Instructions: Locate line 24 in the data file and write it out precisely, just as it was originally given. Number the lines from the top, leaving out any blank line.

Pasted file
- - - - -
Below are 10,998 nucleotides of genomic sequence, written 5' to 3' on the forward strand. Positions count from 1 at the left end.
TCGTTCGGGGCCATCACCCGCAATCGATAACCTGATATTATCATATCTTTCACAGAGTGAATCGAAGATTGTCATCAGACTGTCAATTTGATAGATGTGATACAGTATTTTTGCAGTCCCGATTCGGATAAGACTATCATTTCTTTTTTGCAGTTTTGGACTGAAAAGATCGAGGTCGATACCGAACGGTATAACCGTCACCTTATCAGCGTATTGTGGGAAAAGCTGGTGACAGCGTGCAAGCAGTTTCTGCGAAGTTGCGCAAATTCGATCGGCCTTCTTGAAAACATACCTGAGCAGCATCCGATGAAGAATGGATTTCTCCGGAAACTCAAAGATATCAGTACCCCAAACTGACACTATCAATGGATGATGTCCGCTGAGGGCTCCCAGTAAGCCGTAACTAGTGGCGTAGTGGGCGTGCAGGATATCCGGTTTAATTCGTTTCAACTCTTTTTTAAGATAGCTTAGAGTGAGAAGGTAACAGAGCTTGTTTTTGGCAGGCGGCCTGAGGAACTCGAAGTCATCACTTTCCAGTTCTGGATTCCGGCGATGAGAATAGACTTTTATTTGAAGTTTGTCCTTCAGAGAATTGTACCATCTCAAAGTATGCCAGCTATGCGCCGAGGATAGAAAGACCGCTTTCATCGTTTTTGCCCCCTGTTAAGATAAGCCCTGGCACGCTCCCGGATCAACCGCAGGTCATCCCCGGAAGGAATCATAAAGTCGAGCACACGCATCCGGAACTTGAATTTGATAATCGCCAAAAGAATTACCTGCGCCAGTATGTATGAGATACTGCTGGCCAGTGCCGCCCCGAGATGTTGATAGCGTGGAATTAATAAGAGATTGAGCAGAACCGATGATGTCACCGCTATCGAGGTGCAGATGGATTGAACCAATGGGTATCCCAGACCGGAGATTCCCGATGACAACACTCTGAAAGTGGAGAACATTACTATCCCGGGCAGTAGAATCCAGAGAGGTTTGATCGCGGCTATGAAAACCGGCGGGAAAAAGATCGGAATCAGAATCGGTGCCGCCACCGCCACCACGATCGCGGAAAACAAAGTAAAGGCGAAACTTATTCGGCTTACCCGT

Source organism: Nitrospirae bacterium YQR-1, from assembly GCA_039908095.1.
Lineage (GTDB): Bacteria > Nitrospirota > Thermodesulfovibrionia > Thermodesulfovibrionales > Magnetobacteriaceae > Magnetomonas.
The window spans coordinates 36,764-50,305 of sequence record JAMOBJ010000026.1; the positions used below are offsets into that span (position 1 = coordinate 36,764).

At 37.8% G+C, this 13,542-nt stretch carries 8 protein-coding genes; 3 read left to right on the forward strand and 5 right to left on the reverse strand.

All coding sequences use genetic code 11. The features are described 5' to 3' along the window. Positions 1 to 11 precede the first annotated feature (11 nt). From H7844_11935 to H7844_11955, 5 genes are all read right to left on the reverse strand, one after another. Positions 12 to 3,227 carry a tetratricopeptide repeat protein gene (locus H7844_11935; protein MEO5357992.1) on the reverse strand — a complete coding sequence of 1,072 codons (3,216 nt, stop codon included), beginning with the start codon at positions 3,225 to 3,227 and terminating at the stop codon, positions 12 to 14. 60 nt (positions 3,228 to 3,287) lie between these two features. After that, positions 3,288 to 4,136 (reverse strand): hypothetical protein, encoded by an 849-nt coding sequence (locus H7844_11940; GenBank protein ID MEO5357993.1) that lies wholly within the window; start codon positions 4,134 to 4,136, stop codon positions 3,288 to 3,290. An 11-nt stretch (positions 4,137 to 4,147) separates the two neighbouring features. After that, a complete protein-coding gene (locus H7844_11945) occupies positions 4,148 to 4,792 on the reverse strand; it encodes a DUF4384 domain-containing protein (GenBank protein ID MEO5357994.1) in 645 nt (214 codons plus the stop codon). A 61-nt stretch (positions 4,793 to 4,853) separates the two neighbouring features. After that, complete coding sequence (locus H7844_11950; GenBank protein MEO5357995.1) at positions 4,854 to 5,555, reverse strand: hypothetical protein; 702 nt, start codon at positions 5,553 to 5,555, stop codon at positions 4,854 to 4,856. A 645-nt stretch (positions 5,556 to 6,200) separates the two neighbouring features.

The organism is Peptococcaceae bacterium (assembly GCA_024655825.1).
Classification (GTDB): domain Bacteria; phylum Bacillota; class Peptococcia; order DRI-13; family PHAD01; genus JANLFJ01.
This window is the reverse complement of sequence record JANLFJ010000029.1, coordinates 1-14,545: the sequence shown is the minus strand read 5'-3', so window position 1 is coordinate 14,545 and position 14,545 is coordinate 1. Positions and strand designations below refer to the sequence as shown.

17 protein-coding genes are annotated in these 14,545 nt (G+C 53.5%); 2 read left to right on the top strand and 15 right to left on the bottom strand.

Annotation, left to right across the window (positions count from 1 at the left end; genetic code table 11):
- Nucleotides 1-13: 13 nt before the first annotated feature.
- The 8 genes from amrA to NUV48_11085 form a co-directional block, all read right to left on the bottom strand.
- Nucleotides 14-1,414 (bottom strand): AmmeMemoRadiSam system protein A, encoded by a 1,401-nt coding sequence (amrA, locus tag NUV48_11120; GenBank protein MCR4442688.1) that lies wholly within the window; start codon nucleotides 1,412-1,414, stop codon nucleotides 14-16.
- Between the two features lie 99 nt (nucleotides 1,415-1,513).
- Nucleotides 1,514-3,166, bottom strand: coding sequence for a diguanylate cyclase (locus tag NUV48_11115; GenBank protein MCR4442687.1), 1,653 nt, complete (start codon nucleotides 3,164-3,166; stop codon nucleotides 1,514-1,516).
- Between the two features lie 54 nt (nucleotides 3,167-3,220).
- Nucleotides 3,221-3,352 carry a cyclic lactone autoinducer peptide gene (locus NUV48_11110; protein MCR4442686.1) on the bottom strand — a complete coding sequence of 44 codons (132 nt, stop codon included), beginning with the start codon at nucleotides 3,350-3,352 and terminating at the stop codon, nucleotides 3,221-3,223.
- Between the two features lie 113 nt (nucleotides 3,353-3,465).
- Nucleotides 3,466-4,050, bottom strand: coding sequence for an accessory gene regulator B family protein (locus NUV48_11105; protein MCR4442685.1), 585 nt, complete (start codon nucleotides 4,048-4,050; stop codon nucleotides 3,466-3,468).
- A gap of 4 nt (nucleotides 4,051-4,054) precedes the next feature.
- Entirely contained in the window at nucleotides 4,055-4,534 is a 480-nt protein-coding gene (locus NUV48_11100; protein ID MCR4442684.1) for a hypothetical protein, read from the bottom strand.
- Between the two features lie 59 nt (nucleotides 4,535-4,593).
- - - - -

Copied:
- Between the two features lie 59 nt (nucleotides 4,535-4,593).